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Quote:
Originally Posted by Mathochist
With the amount of non-university property the Yale Corporation owns and the little amount it pays in New Haven taxes, it's well-understood that there is a deal floating around somewhere. I can't speak about other institutions, though.
Yale is in fact the largest single tax payer in the city of New Haven. It pays taxes on its non-educational property. It also makes PILOT payments on its educational property to cover fire department costs. Since it has its own police force (as most large universities now do), one might argue it should not pay that portion of its taxes.

The state of CT also makes payments to the city to cover a large fraction of the taxes not paid. I understand this is still the taxpayers' money, but it means that the city would not get a lot more were it to suddenly be able to start collecting taxes.

When the city of New Haven recalssified the Yale golf course as non-educational property, the predicted increase in tax reveneus were not met because the state of course cut that portion out of their payments. And then all the residents living near the golf course complained when Yale offered the course as a site for a PGA event since it was now a "commercial" property.

When the minor league baseball team (New Haven Ravens) was operating a few years back and using the Yale baseball field, the city (I think West Haven in this case actually) demanded that taxes start being paid. The Ravens paid these through their lease and were the only AA baseball team to use a college stadium *and* the only one to pay taxes on their stadium since all other cities were exempting their teams. The Ravens moved out of town.
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Old 03-19-2005, 07:55 PM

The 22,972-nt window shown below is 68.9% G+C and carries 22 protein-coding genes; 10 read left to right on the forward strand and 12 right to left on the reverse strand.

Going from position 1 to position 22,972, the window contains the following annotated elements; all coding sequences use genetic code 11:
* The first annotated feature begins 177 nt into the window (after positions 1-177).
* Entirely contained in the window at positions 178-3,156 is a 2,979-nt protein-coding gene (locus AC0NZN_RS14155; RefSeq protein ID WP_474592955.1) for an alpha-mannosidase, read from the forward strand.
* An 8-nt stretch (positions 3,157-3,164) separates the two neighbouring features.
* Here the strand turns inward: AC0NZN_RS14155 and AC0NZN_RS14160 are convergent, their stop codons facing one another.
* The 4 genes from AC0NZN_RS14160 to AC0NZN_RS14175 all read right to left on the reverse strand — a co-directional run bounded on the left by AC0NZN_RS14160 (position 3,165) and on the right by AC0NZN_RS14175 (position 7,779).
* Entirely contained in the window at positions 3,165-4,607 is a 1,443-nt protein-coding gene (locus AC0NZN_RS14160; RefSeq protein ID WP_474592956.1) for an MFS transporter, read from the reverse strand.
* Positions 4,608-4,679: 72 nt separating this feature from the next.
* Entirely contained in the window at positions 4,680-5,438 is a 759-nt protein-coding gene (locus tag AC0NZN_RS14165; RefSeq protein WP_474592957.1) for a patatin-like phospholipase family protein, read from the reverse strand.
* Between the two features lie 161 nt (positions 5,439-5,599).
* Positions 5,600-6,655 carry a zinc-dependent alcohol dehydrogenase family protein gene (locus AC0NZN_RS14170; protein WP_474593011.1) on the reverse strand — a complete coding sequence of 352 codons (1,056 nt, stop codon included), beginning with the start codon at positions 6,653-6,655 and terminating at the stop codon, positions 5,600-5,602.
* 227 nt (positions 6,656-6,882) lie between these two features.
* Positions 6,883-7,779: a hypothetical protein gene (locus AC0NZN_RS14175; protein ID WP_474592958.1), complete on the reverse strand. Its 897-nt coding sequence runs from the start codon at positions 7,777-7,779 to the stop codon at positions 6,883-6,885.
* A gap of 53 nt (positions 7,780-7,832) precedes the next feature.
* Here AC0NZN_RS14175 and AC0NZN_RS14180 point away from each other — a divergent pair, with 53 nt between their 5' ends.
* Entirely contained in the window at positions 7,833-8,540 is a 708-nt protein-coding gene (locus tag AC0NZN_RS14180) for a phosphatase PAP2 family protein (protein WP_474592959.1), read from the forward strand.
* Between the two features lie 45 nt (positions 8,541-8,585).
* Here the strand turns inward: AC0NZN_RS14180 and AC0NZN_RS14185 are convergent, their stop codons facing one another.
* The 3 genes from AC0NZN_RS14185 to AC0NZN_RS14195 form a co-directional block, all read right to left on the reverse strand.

St. Urho St. Urho is offline
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The hospital you're referring to is not-for profit. I thought the state made payments in lieu of taxes for the university and for the prison, for that matter, but I'm not 100% sure.

On another note, the city tried to pass an income tax back in the eighties that didn't work. That one only applied to non-residents, however.
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  #9  
Old 03-19-2005, 08:05 PM
Mathochist Mathochist is offline
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Quote:
Originally Posted by OldGuy
Yale is in fact the largest single tax payer in the city of New Haven. It pays taxes on its non-educational property. It also makes PILOT payments on its educational property to cover fire department costs. Since it has its own police force (as most large universities now do), one might argue it should not pay that portion of its taxes.

The state of CT also makes payments to the city to cover a large fraction of the taxes not paid. I understand this is still the taxpayers' money, but it means that the city would not get a lot more were it to suddenly be able to start collecting taxes.

When the city of New Haven recalssified the Yale golf course as non-educational property, the predicted increase in tax reveneus were not met because the state of course cut that portion out of their payments. And then all the residents living near the golf course complained when Yale offered the course as a site for a PGA event since it was now a "commercial" property.

When the minor league baseball team (New Haven Ravens) was operating a few years back and using the Yale baseball field, the city (I think West Haven in this case actually) demanded that taxes start being paid. The Ravens paid these through their lease and were the only AA baseball team to use a college stadium *and* the only one to pay taxes on their stadium since all other cities were exempting their teams. The Ravens moved out of town.
I stand corrected. I'm away from the city at the moment, so I don't have my local sources at hand. Then again, I'll admit that I tend to be rather predisposed against my employer.

Wait, I forget. I'm not an employee...